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The Road to the CPA

May 10, 2024

By Haley MacDonell

When you were a CPA candidate, how did you manage all your responsibilities? CPA hopefuls have to juggle it all: a career, an education program, commitments to loved ones and maintaining general wellbeing. Studying and choosing the path to the CPA exam is a decision not taken lightly.  

Additionally, today’s candidates grapple with the extensive changes to the CPA exam, CPA evolution, to transform with the rise of new technology and skillsets. The new exam has three exams covering financial reporting, auditing and regulation and requires candidates to also test on one of three disciplines — Information Systems & Controls; Business Analysis & Reporting; and Tax Compliance and Planning.    

Nearly 40 years after the 150-hour rule was proposed and six months after the most dramatic CPA exam change in decades, what does the journey look like from accounting hopeful to adding CPA after their name? We asked four newly designated or soon-to-be CPAs about their road to the CPA.  

If progression toward the CPA designation is a road, then adding a master’s of accountancy or taxation is main street.  

At the University of Arizona Janeé Johnson, CPA, senior lecturer and associate director for the Dhaliwal-Reidy School of Accountancy (DRSOA) has worked closely with enhancing the master’s program through engaging student events, peer-to-peer learning among faculty and up-to-date courses. According to Johnson, about 90% of master’s students are on their way to the CPA designation.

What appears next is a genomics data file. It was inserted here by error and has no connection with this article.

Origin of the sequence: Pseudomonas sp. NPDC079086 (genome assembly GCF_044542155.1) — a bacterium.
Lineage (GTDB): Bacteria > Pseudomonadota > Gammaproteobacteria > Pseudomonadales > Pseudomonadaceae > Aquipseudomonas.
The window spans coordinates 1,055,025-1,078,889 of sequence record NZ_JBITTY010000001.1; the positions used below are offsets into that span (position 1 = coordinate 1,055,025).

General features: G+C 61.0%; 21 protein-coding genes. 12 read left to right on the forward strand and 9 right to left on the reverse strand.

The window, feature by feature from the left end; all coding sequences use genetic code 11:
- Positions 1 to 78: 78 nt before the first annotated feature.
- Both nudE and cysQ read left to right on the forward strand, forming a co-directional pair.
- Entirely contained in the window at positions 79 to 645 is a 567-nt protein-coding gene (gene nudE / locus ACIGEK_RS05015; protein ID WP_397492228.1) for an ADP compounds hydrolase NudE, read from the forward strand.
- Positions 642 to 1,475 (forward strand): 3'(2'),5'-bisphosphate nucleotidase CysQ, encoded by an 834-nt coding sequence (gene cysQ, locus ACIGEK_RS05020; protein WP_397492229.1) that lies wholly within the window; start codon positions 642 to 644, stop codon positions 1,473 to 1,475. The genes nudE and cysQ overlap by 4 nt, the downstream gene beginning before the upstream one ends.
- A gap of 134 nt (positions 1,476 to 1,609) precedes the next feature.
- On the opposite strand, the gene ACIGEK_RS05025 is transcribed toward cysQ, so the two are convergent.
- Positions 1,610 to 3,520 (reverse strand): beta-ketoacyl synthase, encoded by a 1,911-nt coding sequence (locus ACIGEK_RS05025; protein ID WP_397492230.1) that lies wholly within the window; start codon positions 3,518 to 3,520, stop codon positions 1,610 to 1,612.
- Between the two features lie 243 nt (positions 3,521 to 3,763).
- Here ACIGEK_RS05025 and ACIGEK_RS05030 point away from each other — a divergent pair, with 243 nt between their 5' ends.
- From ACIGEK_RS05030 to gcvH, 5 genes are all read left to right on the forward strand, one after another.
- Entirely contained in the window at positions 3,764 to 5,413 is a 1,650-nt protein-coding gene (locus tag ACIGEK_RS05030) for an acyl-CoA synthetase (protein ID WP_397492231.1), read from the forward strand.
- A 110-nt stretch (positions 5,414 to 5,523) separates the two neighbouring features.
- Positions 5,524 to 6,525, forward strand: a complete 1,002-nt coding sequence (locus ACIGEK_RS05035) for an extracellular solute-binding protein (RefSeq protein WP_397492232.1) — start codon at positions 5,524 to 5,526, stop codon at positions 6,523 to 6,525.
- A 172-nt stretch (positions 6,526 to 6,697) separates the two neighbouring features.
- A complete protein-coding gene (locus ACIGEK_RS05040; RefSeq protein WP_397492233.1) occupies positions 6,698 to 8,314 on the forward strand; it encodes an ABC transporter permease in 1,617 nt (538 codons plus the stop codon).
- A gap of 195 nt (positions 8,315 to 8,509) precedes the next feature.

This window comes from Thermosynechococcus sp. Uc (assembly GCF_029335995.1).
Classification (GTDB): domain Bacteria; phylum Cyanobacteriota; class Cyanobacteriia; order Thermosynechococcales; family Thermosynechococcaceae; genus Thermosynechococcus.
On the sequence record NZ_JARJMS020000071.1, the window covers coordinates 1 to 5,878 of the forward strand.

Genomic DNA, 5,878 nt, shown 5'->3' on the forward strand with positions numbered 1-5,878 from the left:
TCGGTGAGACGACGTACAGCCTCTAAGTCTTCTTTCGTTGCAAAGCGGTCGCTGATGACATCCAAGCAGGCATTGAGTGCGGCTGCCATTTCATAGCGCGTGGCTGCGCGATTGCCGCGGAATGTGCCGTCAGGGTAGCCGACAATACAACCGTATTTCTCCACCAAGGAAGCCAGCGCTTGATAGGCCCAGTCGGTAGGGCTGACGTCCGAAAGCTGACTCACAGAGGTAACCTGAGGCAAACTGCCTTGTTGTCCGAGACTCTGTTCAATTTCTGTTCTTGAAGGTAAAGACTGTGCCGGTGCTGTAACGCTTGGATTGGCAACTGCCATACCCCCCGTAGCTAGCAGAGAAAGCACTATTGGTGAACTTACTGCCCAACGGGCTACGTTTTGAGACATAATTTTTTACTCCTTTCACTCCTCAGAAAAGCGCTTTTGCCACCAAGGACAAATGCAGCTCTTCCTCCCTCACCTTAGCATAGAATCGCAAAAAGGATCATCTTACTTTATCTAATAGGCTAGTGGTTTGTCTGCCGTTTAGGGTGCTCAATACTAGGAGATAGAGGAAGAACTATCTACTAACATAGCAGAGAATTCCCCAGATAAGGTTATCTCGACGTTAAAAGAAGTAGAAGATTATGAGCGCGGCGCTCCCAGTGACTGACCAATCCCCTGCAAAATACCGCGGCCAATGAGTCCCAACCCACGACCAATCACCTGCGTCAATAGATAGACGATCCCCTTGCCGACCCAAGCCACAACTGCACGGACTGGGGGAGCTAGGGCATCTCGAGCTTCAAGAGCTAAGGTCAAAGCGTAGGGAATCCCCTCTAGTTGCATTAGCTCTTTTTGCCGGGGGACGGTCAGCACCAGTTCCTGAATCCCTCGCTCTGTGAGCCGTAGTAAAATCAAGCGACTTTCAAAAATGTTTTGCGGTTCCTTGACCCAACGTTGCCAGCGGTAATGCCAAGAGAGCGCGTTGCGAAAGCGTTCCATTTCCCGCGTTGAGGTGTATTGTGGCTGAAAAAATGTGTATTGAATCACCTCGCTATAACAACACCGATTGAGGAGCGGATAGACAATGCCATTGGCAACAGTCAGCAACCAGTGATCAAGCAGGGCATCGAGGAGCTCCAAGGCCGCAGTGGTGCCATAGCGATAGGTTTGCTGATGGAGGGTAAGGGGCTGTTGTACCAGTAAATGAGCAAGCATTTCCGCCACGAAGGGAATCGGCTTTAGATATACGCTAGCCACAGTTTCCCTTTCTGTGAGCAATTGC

Johnson, who is being recognized this year as the ASCPA’s Excellence in Teaching Award recipient, is dedicated to keeping the master’s program as relevant as possible for future accounting professionals and shares plenty of her experiences from being a tax manager early in her career. She continues to prioritize mentorship in the program, a change that is being felt across accounting education.  

“For many decades, including when I was a student, accounting programs used certain classes as weed-out classes, to whittle down our student group to only the best of the best,” Johnson said. “That mindset has to change. Now, we strive to mentor in.  There are plenty of intelligent, capable students that would make outstanding accounting professionals, but they need our help and guidance to be able to see that future for themselves.” 

Keegan Reynolds started his career in the Navy and earned his accounting degree while stationed in Richmond, Virginia. At first, he thought he would become a math teacher, just like his grandmother. In the end, he followed his stepmom and grandfather, who worked as a recruiter in the accounting industry and a CPA, respectively. He saw just how far the credential could take him. Now working toward a Master of Accountancy at the University of Arizona, there’s a lot to juggle between his classes, his full-time job and preparing for the exam.  

“You have to take it one day at a time,” he says. “The hardest part isn’t finding the time to study: It’s ensuring that you still keep time to yourself. You need to go to the gym, hang out with family and make sure you don’t just fall into the world of accounting.” 

He’s happy with his progress, but one piece of the updated CPA exam is slowing him down: receiving his exam scores.  

“I feel like this journey was slightly easier last year,” Reynolds said, “because you could find out your score much faster. I took my audit exam at the end of January, but I won’t find out until June if I passed. That’s six months.”  


Reynolds is pushing forward, preparing for the next section, but if the scores don’t come back in his favor, he has to retrace his steps to six months ago before retaking the exam. He’s not alone. All CPA candidates who were taking the new exam agreed that waiting  six months for scores has slowed their progress.